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AWS ups security for Elastic Block Store, Kubernetes service

Amazon’s cloud platform is extending security capabilities for a couple of its widely used services; Amazon Elastic Block Store (EBS) and Amazon Elastic Kubernetes Service (EKS).

This latest support comes in the shape of updates to a couple of existing AWS capabilities, namely Amazon GuardDuty and Amazon Detective.

Amazon GuardDuty is described as a threat detection service that can continuously monitor AWS accounts and workloads for malicious activity, and can initiate automated responses.

With the latest update, Amazon GuardDuty now has the ability to detect malware, and a scan for malware will be initiated if GuardDuty detects that customer EC2 instances – or container workloads running on EC2 – is doing something considered suspicious. When a malware scan is initiated, GuardDuty will actually take a snapshot of any Amazon Elastic Block Store (EBS) volumes attached to a suspect EC2 instance that are less than 1TB in size, and then scan the snapshot for malware.

GuardDuty supports many file system types and is able to scan file formats known to be used to spread or contain malware, including Windows and Linux executables, PDF documents, archives, binaries, scripts, installers, email databases, and plain old emails.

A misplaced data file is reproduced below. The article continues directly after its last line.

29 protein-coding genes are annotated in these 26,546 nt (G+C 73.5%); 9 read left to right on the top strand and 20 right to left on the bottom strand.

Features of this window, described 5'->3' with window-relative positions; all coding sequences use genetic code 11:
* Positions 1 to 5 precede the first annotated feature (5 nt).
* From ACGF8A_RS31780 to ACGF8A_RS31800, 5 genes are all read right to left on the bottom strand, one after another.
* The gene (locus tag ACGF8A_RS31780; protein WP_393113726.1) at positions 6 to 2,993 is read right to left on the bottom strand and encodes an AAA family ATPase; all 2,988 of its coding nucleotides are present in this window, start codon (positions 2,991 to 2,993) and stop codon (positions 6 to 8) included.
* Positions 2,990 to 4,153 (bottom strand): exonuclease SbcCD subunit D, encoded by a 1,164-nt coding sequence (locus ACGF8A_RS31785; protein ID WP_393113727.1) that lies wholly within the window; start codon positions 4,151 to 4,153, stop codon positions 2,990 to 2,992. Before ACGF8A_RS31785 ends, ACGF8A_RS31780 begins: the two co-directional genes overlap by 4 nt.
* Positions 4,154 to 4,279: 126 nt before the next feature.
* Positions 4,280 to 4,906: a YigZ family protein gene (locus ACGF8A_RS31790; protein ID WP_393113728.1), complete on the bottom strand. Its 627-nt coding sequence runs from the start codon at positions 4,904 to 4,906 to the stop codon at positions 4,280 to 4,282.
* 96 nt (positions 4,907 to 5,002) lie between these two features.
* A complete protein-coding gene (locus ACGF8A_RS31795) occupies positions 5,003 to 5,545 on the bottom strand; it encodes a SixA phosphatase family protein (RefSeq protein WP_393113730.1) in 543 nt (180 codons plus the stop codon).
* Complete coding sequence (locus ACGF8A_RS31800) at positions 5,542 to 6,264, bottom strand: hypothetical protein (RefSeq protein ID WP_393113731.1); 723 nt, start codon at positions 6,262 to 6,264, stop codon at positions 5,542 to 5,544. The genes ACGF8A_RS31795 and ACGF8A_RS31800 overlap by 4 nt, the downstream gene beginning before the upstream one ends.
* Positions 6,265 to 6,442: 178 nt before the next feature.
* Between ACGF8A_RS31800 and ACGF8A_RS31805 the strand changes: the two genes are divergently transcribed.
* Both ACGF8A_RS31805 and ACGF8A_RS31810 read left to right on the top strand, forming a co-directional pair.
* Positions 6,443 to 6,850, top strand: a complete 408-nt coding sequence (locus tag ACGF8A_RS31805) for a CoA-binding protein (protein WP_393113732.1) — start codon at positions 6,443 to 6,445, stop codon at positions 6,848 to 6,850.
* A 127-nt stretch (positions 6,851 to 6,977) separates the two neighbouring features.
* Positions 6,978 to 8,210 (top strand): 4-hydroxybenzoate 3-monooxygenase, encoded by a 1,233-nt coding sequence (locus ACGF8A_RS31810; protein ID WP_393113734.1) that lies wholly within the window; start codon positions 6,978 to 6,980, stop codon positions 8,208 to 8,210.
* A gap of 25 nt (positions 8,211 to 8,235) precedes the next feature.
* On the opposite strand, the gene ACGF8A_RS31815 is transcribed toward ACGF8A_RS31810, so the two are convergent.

In fact, the scanning appears to be actually performed using third-party security tools, since AWS lists a number of partner offerings GuardDuty is integrated with, including those from BitDefender, Sophos, and Palo Alto Networks. Users can opt to preserve a snapshot for further analysis if malware is detected, otherwise they will be deleted upon completion of a scan.

Amazon GuardDuty Malware Protection is available in most AWS Regions where GuardDuty is available with a few exceptions. Customers pay for the volume of data scanned in the file systems, and not for the size of the EBS volumes themselves, Amazon said.

Meanwhile, Amazon Detective is a fully managed service intended to analyze and identify the root cause of potential security issues or suspicious activities. It does this by examining log data into a graph model that summarizes resource behaviors and interactions across an entire AWS environment.

The updated capabilities in Amazon Detective now expand its security investigation coverage to workloads running in containers under Amazon EKS. According to Amazon, Detective will automatically start ingesting EKS audit logs to capture API activity from users, applications, and the Kubernetes control plane in Amazon EKS once enabled by a customer.

AWS said that Amazon Detective for EKS is available in all Regions where Amazon Detective is available, and pricing will be based on the volume of audit logs analyzed.

However, Detective provides a free 30-day trial when EKS coverage is enabled, allowing customers to ensure that the capabilities meet their security needs and to get an estimate of the service’s monthly cost before committing to paid usage. ®